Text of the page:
is best used if you manage to prevent a strong attack with it. So, using it when your opponent has only very weak minions on the board is ill-advised, and it is better to use it later on in the game.
Obviously, Repentance is best used if it triggers on a minion with high health.
Unfortunately, good players will try to waste the effect of Repentance using 1-health minions, so it is best to use this spell later on in the game, when it is more likely that the strong minions will be played.
As with Repentance, Sacred Trial is best used if it triggers on a strong minion that is important to the opponent. Unfortunately, it is generally very easy for the opponent to play around Sacred Trial or to avoid triggering it altogether.
The best use for Sacred Trial is to try to block a power turn from your opponent. For example, it is good to play it when you anticipate your opponent will play Dr. Boom or Loatheb (in preparation for which they will already have established a board position).
Redemption, Autodefense Matrix, and Getaway Kodo
Unlike other Secrets, you have quite a bit of control over how to use Redemption, Autodefense Matrix, and Getaway Kodo. If you are in a situation where you are not in immediate danger of dying to spell damage from the opponent, you can play a single strong minion together with one of these three Secrets. This will cause your opponent to either kill that minion, wasting their resources only to have it come back to life or to your hand, or to ignore it while you deal damage to them. In any case, unless you cannot help it, you should make sure that you do not have any s up when you use any of these Secrets, as you would ideally like to use these Secrets on something larger than a 1/1.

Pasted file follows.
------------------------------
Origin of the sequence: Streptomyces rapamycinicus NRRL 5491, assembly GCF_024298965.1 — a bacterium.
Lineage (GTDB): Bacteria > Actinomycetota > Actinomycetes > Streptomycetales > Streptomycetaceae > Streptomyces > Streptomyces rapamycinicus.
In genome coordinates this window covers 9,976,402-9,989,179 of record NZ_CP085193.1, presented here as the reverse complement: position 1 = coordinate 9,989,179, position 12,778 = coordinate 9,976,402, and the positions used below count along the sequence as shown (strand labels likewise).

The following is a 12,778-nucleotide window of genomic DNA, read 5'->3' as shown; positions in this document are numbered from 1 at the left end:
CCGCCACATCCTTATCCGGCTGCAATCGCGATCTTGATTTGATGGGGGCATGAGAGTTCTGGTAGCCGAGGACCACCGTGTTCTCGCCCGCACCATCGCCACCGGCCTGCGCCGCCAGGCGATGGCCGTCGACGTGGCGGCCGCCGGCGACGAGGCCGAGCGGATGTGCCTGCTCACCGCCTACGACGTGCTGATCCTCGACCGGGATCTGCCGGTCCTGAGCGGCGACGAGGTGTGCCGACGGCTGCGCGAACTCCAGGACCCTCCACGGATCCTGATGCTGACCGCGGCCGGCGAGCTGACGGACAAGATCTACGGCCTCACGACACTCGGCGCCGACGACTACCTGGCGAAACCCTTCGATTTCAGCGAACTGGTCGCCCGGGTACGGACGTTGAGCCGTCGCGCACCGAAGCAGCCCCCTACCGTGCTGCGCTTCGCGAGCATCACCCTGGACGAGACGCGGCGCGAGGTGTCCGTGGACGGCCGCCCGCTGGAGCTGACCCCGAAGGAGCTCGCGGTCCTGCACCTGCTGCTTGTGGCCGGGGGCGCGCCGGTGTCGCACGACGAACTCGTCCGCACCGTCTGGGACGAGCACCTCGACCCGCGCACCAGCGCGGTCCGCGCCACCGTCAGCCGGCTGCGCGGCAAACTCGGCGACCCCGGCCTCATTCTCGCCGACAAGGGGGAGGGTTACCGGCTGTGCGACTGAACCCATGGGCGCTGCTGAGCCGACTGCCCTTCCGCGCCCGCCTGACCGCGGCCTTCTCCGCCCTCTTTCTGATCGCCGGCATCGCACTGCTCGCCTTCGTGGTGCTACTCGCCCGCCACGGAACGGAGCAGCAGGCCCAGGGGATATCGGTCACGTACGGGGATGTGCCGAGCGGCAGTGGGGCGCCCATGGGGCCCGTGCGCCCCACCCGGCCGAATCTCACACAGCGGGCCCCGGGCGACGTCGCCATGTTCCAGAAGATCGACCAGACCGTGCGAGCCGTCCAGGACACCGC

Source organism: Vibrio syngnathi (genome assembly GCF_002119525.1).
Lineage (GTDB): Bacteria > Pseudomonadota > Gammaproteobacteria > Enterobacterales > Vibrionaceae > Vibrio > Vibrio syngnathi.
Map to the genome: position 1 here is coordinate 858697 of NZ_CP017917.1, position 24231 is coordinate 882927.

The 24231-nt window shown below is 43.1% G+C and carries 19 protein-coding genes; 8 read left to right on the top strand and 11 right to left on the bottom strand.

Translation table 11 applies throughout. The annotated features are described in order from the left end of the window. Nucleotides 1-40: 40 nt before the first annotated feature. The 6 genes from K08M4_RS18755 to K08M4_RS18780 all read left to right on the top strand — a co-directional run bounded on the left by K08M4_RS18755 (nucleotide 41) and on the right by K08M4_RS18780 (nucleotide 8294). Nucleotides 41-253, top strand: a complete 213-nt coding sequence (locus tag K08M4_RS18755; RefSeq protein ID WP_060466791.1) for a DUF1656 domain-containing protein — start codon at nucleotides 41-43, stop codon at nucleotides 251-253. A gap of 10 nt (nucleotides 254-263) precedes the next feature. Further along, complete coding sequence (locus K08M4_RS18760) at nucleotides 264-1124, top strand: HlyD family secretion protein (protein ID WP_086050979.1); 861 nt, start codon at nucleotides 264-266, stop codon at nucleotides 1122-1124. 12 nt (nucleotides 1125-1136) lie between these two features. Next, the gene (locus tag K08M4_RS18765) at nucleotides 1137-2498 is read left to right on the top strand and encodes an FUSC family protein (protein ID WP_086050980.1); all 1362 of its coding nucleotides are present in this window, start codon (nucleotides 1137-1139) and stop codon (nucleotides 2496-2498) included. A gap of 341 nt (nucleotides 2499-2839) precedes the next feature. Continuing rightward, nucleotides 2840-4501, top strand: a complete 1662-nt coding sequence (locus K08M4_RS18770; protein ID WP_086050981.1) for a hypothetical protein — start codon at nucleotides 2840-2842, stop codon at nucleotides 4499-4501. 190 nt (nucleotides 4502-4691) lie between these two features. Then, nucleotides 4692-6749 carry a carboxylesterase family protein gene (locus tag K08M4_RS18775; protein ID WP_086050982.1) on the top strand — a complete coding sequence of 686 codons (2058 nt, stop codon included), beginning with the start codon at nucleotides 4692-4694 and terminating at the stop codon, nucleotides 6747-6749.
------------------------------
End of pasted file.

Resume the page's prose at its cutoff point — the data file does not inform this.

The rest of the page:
Competitive Spirit is best played in the early turns of the game, in conjunction with having several minions on the board. This will turn a board full of cheap minions into a much stronger board that your opponent will have a hard time dealing with in the early game. This Secret is also an excellent follow-up to Muster for Battle.
Hidden Wisdom is relatively weak in both the early game and late game, where players are unlikely to play 3 or more cards in a single turn. The best time to play Hidden Wisdom is directly before your opponent could potentially play 3 cards in a turn. Hidden Wisdom is much stronger when your opponent is on .